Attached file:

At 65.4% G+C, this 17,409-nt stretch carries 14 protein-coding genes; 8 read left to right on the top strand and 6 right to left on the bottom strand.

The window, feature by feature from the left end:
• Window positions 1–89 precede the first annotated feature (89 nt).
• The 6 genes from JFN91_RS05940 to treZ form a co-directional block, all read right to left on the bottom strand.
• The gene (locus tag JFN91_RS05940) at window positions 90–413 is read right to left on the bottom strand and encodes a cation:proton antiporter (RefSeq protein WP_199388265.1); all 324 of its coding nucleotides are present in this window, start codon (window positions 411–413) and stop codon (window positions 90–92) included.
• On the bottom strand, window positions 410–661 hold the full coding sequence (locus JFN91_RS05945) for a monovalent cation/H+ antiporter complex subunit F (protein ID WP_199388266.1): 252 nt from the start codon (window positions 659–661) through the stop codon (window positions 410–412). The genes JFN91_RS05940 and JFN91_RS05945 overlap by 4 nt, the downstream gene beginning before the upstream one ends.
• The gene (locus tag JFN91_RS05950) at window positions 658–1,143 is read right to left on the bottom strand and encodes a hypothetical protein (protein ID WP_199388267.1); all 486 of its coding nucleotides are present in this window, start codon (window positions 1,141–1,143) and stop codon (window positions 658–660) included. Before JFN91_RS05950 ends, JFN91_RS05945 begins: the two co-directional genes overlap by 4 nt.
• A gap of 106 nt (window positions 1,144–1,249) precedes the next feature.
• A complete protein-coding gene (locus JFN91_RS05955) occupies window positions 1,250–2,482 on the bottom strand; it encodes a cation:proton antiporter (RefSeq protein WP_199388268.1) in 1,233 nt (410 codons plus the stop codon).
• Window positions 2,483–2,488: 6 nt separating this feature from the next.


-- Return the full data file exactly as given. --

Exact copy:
At 65.4% G+C, this 17,409-nt stretch carries 14 protein-coding genes; 8 read left to right on the top strand and 6 right to left on the bottom strand.

The window, feature by feature from the left end:
• Window positions 1–89 precede the first annotated feature (89 nt).
• The 6 genes from JFN91_RS05940 to treZ form a co-directional block, all read right to left on the bottom strand.
• The gene (locus tag JFN91_RS05940) at window positions 90–413 is read right to left on the bottom strand and encodes a cation:proton antiporter (RefSeq protein WP_199388265.1); all 324 of its coding nucleotides are present in this window, start codon (window positions 411–413) and stop codon (window positions 90–92) included.
• On the bottom strand, window positions 410–661 hold the full coding sequence (locus JFN91_RS05945) for a monovalent cation/H+ antiporter complex subunit F (protein ID WP_199388266.1): 252 nt from the start codon (window positions 659–661) through the stop codon (window positions 410–412). The genes JFN91_RS05940 and JFN91_RS05945 overlap by 4 nt, the downstream gene beginning before the upstream one ends.
• The gene (locus tag JFN91_RS05950) at window positions 658–1,143 is read right to left on the bottom strand and encodes a hypothetical protein (protein ID WP_199388267.1); all 486 of its coding nucleotides are present in this window, start codon (window positions 1,141–1,143) and stop codon (window positions 658–660) included. Before JFN91_RS05950 ends, JFN91_RS05945 begins: the two co-directional genes overlap by 4 nt.
• A gap of 106 nt (window positions 1,144–1,249) precedes the next feature.
• A complete protein-coding gene (locus JFN91_RS05955) occupies window positions 1,250–2,482 on the bottom strand; it encodes a cation:proton antiporter (RefSeq protein WP_199388268.1) in 1,233 nt (410 codons plus the stop codon).
• Window positions 2,483–2,488: 6 nt separating this feature from the next.